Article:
When a person is charged with a crime, the prosecution is bound by law to provide all the evidence supporting the charge or charges, including evidence that might exonerate the defendant. Evidence that is favorable to the defendant is called “exculpatory evidence” and back in 1963, the United States Supreme Court held that the prosecution must give all this exculpatory evidence to the defense. This case, Brady v. Maryland, 373 U.S. 83, was the seminal case on exculpatory evidence. These days, attorneys refer to Brady evidence when they are talking about exculpatory evidence.
Unfortunately, the prosecution sometimes plays fast and loose with exculpatory evidence. And if the defense doesn’t know the evidence exists, it may be hidden by the prosecution and not available in the discovery, leaving the defendant at a disadvantage. This doesn’t happen in every case, most prosecutors run an honest practice, but it happens. A few years ago, the Orange County District Attorney’s office was scandalized by allegations that it withheld material evidence from the defense and the court in a high-profile murder case. That led to a new law in California that provides for criminal punishment of a prosecutor who withholds evidence.
Sometimes, the discovery that a prosecutor has withheld exculpatory evidence does not become known until years after the trial. For example, just this year, disciplinary charges were filed by the State Bar of California against a former L.A. City Attorney who was accused of withholding potential exculpatory evidence in a murder case that took place 30 years ago. The case was a death penalty case and the defendant was convicted and sentenced to death.
Fortunately for that defendant, there has been a stay on executions in the state. Last year, the conviction was overturned by a federal judge for prosecutorial misconduct, due to the evidence that the city attorney withheld.
Earlier this month, the California Supreme Court issued an order that paved the way for a new ethics rule that applies to all prosecutors practicing in California. This new ethics rule attempts to address some of the “loopholes” prosecutors may employ to avoid disclosing evidence favorable to the defendant and requires prosecutors to make a timely disclosure of all evidence that may help the defense. The rule titled “Special Responsibilities of a Prosecutor,” not only requires prosecutors to disclose evidence pursuant to Brady v. Maryland, but also requires that the prosecutor disclose evidence that the prosecution knows, or reasonably should have known, would cast doubt on a prosecution witness’s testimony. The rules also make prosecutors responsible for evidence discovered by law enforcement personnel or non-lawyer personnel or agents of the prosecutor’s office (e.g., investigators).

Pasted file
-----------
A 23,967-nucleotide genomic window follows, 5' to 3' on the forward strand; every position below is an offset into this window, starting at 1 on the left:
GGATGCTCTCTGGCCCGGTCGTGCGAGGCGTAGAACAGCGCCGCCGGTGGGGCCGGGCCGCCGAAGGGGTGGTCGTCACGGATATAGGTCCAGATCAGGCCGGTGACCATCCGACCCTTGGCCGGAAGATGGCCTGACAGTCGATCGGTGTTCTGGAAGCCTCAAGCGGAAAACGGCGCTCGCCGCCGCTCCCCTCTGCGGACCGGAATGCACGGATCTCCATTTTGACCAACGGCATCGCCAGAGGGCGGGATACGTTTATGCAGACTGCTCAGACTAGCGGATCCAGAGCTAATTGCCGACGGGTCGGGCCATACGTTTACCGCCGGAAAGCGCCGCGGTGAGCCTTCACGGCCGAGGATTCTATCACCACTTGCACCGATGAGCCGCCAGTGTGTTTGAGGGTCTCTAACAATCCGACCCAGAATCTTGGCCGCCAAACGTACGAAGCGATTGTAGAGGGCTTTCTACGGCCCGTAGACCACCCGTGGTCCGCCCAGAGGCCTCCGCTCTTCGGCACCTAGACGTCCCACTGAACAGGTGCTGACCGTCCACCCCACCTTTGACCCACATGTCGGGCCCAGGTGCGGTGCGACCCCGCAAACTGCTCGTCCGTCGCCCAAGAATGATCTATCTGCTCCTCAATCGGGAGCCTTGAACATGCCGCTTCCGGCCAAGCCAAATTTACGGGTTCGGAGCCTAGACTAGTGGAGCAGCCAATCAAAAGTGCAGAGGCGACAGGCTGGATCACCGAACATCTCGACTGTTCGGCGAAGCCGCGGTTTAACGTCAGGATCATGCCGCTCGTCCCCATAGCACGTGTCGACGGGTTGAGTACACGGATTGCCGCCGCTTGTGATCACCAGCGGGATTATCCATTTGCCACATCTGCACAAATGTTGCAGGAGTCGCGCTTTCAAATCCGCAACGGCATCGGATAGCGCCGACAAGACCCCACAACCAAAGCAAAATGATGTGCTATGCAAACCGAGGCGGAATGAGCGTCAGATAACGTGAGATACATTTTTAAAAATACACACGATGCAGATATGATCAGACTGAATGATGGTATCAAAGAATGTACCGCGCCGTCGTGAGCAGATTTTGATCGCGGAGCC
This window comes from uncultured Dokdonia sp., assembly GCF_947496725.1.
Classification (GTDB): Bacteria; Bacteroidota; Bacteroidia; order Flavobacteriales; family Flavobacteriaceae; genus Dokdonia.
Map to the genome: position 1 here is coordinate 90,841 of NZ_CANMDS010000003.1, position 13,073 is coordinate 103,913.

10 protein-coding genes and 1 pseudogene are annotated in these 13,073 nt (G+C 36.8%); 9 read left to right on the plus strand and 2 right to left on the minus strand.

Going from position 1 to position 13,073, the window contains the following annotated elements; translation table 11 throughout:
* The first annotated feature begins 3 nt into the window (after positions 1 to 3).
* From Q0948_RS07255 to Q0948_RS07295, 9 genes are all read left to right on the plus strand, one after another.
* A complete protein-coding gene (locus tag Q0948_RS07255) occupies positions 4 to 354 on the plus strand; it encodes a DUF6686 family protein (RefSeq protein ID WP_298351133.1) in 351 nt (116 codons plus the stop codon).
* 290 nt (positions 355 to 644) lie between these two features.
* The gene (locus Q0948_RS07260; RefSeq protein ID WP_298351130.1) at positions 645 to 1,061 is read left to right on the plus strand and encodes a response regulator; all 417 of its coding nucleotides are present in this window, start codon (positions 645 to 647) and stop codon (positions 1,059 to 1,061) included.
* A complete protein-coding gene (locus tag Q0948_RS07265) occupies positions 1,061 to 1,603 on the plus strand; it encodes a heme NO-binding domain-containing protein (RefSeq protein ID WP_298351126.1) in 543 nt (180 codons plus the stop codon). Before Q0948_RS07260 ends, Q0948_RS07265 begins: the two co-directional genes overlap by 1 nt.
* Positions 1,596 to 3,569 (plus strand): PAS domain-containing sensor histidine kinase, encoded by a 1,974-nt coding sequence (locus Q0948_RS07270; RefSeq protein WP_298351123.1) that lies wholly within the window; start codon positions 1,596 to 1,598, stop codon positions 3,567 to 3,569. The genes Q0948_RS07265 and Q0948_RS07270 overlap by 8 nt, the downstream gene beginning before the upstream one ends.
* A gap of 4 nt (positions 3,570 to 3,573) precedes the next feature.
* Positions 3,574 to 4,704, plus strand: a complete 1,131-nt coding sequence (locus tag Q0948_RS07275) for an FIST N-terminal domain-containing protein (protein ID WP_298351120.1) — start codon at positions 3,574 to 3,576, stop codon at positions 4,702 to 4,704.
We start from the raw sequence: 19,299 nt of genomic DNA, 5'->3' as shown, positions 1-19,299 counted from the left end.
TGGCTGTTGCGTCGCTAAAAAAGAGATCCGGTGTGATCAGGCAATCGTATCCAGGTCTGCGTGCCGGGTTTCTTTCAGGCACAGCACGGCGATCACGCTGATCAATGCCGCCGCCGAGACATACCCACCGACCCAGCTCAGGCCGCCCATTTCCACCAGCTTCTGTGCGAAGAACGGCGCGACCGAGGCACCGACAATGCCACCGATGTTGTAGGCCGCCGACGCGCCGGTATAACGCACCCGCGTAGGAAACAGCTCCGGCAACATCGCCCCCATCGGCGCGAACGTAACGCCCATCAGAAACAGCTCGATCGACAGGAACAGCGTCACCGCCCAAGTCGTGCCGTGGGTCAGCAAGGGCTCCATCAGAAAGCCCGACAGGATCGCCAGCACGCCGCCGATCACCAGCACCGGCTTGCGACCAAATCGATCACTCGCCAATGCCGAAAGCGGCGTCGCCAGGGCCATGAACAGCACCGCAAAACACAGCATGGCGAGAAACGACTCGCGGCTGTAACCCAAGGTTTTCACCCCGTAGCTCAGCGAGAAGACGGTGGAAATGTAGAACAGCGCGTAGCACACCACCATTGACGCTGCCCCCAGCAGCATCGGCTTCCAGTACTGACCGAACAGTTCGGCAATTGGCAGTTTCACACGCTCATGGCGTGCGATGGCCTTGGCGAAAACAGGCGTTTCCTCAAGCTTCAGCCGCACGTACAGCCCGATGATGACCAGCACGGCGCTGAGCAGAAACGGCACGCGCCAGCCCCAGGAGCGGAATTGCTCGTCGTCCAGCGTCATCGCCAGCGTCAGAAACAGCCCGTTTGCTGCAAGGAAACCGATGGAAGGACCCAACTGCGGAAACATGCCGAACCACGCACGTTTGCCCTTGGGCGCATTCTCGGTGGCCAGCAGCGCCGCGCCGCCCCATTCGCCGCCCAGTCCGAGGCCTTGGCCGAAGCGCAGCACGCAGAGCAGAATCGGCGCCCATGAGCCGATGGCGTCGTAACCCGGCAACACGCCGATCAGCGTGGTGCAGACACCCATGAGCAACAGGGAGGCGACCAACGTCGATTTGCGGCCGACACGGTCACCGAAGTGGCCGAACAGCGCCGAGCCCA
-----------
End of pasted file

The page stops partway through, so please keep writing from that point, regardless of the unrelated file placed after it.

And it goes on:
Prosecutors as well as defense attorneys and the courts have a responsibility to ensure justice is served. A prosecutor who withholds evidence that may help the defense, or, in some cases, even exonerate the defendant, not only thwarts justice but violates his or her duty to the citizens (People of the State of California) a prosecutor is sworn to represent. Disclosure under Brady and the ethics rules promulgated by the California State Bar are important components of our justice system and help to ensure that we live under the rule of law, not the rule of man.
William Weinberg is a criminal defense attorney who has been defending individuals accused of crimes for almost 25 years. He takes great care to ensure that all evidence is disclosed by the prosecutor on every case he defends. You may contact him for a free consultation regarding your criminal matter at his Irvine office at (949) 474-8008 or by emailing him at firstname.lastname@example.org.